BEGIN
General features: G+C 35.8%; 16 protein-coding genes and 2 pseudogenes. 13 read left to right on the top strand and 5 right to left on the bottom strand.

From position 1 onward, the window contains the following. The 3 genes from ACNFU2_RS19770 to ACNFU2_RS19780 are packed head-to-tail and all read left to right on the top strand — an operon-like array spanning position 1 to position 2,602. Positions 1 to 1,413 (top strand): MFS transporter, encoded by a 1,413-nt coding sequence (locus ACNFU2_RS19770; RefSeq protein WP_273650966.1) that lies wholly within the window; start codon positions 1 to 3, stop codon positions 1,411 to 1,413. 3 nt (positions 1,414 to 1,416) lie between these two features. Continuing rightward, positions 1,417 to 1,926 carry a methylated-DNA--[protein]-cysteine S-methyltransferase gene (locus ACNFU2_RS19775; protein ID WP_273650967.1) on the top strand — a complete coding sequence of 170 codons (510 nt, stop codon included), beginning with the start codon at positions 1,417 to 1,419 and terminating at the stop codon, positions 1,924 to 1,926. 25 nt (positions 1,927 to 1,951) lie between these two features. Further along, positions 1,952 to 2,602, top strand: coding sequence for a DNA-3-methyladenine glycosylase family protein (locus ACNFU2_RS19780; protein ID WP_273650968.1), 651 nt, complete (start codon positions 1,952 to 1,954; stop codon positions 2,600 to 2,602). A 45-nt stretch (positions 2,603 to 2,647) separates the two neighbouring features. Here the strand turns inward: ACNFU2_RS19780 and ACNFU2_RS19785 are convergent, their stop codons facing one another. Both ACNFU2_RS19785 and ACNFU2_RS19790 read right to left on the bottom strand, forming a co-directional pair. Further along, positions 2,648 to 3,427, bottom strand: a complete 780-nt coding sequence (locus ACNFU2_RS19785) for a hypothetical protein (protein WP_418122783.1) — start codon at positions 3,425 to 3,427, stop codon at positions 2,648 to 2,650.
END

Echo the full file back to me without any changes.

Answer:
General features: G+C 35.8%; 16 protein-coding genes and 2 pseudogenes. 13 read left to right on the top strand and 5 right to left on the bottom strand.

From position 1 onward, the window contains the following. The 3 genes from ACNFU2_RS19770 to ACNFU2_RS19780 are packed head-to-tail and all read left to right on the top strand — an operon-like array spanning position 1 to position 2,602. Positions 1 to 1,413 (top strand): MFS transporter, encoded by a 1,413-nt coding sequence (locus ACNFU2_RS19770; RefSeq protein WP_273650966.1) that lies wholly within the window; start codon positions 1 to 3, stop codon positions 1,411 to 1,413. 3 nt (positions 1,414 to 1,416) lie between these two features. Continuing rightward, positions 1,417 to 1,926 carry a methylated-DNA--[protein]-cysteine S-methyltransferase gene (locus ACNFU2_RS19775; protein ID WP_273650967.1) on the top strand — a complete coding sequence of 170 codons (510 nt, stop codon included), beginning with the start codon at positions 1,417 to 1,419 and terminating at the stop codon, positions 1,924 to 1,926. 25 nt (positions 1,927 to 1,951) lie between these two features. Further along, positions 1,952 to 2,602, top strand: coding sequence for a DNA-3-methyladenine glycosylase family protein (locus ACNFU2_RS19780; protein ID WP_273650968.1), 651 nt, complete (start codon positions 1,952 to 1,954; stop codon positions 2,600 to 2,602). A 45-nt stretch (positions 2,603 to 2,647) separates the two neighbouring features. Here the strand turns inward: ACNFU2_RS19780 and ACNFU2_RS19785 are convergent, their stop codons facing one another. Both ACNFU2_RS19785 and ACNFU2_RS19790 read right to left on the bottom strand, forming a co-directional pair. Further along, positions 2,648 to 3,427, bottom strand: a complete 780-nt coding sequence (locus ACNFU2_RS19785) for a hypothetical protein (protein WP_418122783.1) — start codon at positions 3,425 to 3,427, stop codon at positions 2,648 to 2,650.